THE EVOLUTION OF ASHIMA SHIRAISHI
A conversation with former child prodigy and professional climber Ashima Shiraishi, now twenty years old, may surprise you, because the least interesting thing she has to talk about is climbing.
Most people may not know that she’s an introvert, who prefers deep conversations to ‘idle chit-chat’. Her interests beyond climbing are varied; on a recent FaceTime catch-up with Ashima, our conversation touched on everything from practising her French (she’s learning on DuoLingo) to the philosophy of Terunobu Fujimori’s architecture to a recent episode of the Huberman Lab podcast on the neuroscience behind timing our sleep and meals with our circadian rhythms.
World-class athletes are often most known for their achievements in the sport—which Ashima has no shortage of: she was the world’s youngest person to send a V10 (The Power of Silence) at age eight and a V12 (Martini Right) at age nine, the youngest to send a 5.14c at age eleven, and the world’s first female to climb a V15 (Horizon) at just fifteen. Her titles include six Youth World Championships, the 2017 USA Climbing Sport Open National Champion, and the 2019 USA Climbing Bouldering Open National Champion. She’s been on a Forbes 30 under 30 list, given a TEDxTeen talk, and even authored a children’s book on climbing.
But what makes Ashima even more impressive is not her feats in climbing but how she achieved this despite having all the odds stacked against her unusual background. Born and raised in a rent-controlled Chelsea loft of New York City in 2001 to immigrant Japanese parents who spoke little English and struggled to make ends meet each month, Ashima discovered climbing by happenstance one day at Central Park’s infamous Rat Rock. Fate changed the course of her life, and from that day onwards her father, Poppo, a retired Butoh dancer, who had become her dedicated caretaker and babysitter, then transitioned into overseeing her climbing career.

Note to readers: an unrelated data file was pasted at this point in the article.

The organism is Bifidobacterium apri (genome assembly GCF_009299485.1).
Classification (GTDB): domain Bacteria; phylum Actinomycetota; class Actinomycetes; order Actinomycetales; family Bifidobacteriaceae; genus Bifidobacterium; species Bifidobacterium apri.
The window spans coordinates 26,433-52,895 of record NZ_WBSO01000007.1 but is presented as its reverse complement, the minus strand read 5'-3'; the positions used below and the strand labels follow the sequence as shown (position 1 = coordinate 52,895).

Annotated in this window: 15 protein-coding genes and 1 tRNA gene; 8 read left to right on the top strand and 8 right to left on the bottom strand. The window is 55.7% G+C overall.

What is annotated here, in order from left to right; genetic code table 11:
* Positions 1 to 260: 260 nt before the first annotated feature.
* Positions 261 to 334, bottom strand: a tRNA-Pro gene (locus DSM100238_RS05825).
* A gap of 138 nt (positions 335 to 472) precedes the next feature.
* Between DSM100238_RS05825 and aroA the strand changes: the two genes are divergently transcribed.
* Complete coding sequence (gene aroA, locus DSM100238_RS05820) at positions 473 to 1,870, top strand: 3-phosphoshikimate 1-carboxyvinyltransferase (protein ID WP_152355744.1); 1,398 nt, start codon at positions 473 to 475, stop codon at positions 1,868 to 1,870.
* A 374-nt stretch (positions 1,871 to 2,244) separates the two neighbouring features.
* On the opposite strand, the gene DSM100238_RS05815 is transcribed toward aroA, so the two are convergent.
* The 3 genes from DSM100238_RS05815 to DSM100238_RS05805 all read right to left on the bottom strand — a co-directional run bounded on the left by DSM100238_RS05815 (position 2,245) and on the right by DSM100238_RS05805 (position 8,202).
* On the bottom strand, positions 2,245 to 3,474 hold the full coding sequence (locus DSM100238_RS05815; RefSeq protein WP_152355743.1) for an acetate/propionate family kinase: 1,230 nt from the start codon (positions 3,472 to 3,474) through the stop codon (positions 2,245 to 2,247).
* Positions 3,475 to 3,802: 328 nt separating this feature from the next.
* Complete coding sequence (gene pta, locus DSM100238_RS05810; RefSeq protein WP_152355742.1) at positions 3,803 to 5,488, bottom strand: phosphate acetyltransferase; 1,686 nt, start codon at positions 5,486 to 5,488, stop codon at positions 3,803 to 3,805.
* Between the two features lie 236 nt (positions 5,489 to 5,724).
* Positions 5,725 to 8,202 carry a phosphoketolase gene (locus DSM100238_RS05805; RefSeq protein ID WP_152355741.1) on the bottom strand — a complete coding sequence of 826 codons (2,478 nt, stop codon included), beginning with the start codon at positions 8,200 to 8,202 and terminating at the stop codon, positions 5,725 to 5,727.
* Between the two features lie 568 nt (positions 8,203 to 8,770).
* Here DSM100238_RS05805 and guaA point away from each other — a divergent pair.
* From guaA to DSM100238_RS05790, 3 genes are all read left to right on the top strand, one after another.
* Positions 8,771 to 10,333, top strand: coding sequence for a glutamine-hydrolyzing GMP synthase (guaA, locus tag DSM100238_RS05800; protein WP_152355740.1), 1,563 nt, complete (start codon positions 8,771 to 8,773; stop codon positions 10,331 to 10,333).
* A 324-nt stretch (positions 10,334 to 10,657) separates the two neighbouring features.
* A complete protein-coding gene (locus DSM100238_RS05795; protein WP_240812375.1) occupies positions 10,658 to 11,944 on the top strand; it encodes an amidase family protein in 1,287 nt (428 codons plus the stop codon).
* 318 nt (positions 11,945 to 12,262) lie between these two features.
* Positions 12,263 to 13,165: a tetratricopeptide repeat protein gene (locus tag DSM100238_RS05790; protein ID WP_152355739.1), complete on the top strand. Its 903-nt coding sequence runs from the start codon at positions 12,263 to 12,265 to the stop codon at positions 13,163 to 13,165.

With a strict and intense training schedule—and the help of free climbing memberships and rides to competitions from her local New York gym—Ashima’s guided dedication combined with her innate talent paid off. She quickly gained a number of sponsorships that most climbers never even dreamt of, from the likes of Petzl, Evolv, and even Coca-Cola Japan, Nikon and All Nippon Airways.
Joining the Arc’teryx team marks a new era of Ashima’s climbing career. Now able to make decisions for herself without the restrictions she once had as a minor, Ashima recently left her management team of over a decade and signed with a new-school agency, Outer/One, that represents a new generation and diverse faces in climbing. Which sponsors she signs with now and how they collaborate is her call and her call only.
Her road to adult freedom was rocky: for Ashima’s senior year of high school, she relocated to Tokyo in order to train in preparation for the 2020 Olympics, to chase a long-time dream. Once her high school diploma was in hand, she turned her focus exclusively to intensive training for competitions on the World Cup circuit as preparation for the Olympic qualifiers. But those plans were derailed by a worldwide pandemic and challenging qualifying rounds that combined sport, lead and speed climbing. As time collapsed and sped up during a strange quarantine year, Ashima found herself burnt out and suddenly with a lot more free time. From there, she decided to focus on what she loves most—outdoor climbing, exploring and learning.